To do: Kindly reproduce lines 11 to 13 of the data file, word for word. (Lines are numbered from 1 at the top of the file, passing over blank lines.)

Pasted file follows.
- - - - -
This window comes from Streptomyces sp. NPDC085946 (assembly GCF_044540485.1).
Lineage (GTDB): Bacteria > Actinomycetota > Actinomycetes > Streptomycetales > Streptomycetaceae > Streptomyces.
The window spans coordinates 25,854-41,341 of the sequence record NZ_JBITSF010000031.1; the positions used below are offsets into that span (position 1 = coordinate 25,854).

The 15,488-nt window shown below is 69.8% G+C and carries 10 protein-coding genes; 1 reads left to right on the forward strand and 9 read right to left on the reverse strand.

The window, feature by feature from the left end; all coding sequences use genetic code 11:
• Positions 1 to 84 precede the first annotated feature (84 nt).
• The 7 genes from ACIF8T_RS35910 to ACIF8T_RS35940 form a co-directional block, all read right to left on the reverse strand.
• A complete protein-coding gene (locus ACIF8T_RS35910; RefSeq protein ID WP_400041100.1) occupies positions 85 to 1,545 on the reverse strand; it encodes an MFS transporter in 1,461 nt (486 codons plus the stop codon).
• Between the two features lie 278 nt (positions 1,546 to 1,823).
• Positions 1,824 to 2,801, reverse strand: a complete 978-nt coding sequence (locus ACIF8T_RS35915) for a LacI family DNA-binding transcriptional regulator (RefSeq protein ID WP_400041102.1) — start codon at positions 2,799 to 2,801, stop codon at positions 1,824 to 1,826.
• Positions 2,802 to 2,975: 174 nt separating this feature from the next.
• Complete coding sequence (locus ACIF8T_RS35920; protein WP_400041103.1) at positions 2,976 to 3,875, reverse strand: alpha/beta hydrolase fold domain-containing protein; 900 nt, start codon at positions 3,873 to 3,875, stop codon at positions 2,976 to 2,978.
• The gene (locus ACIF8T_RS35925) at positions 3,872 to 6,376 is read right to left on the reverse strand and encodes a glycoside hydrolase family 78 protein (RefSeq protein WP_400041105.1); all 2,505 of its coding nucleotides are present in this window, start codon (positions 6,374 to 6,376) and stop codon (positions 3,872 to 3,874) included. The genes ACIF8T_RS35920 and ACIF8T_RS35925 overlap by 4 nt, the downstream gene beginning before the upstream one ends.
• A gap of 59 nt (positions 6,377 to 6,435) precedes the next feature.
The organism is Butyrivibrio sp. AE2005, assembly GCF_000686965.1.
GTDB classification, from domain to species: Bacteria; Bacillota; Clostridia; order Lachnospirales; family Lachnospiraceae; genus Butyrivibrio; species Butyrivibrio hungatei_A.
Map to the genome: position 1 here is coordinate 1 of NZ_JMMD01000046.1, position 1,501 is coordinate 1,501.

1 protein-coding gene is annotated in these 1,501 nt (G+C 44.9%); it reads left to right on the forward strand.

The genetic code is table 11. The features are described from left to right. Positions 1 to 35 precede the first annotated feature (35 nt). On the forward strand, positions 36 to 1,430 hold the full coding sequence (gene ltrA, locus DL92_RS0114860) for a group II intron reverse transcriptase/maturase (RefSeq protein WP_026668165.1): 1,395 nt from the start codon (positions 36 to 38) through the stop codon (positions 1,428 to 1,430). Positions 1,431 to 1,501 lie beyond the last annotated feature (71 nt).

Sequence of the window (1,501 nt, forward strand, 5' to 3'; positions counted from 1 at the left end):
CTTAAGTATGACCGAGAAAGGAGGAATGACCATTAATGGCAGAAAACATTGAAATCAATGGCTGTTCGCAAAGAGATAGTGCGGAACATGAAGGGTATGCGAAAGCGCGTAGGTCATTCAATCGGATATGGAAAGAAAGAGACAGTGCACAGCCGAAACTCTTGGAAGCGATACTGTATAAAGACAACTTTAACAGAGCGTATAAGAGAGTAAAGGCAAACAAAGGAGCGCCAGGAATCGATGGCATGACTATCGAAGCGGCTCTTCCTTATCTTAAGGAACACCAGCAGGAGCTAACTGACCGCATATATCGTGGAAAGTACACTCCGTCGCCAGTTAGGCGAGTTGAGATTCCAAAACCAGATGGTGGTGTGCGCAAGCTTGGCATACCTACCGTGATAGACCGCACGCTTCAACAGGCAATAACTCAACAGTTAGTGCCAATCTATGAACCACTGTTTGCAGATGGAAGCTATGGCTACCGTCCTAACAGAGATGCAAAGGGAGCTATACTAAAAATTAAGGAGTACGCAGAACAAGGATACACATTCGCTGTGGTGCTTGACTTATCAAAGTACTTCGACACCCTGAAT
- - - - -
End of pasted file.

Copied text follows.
• Positions 2,802 to 2,975: 174 nt separating this feature from the next.
• Complete coding sequence (locus ACIF8T_RS35920; protein WP_400041103.1) at positions 2,976 to 3,875, reverse strand: alpha/beta hydrolase fold domain-containing protein; 900 nt, start codon at positions 3,873 to 3,875, stop codon at positions 2,976 to 2,978.
• The gene (locus ACIF8T_RS35925) at positions 3,872 to 6,376 is read right to left on the reverse strand and encodes a glycoside hydrolase family 78 protein (RefSeq protein WP_400041105.1); all 2,505 of its coding nucleotides are present in this window, start codon (positions 6,374 to 6,376) and stop codon (positions 3,872 to 3,874) included. The genes ACIF8T_RS35920 and ACIF8T_RS35925 overlap by 4 nt, the downstream gene beginning before the upstream one ends.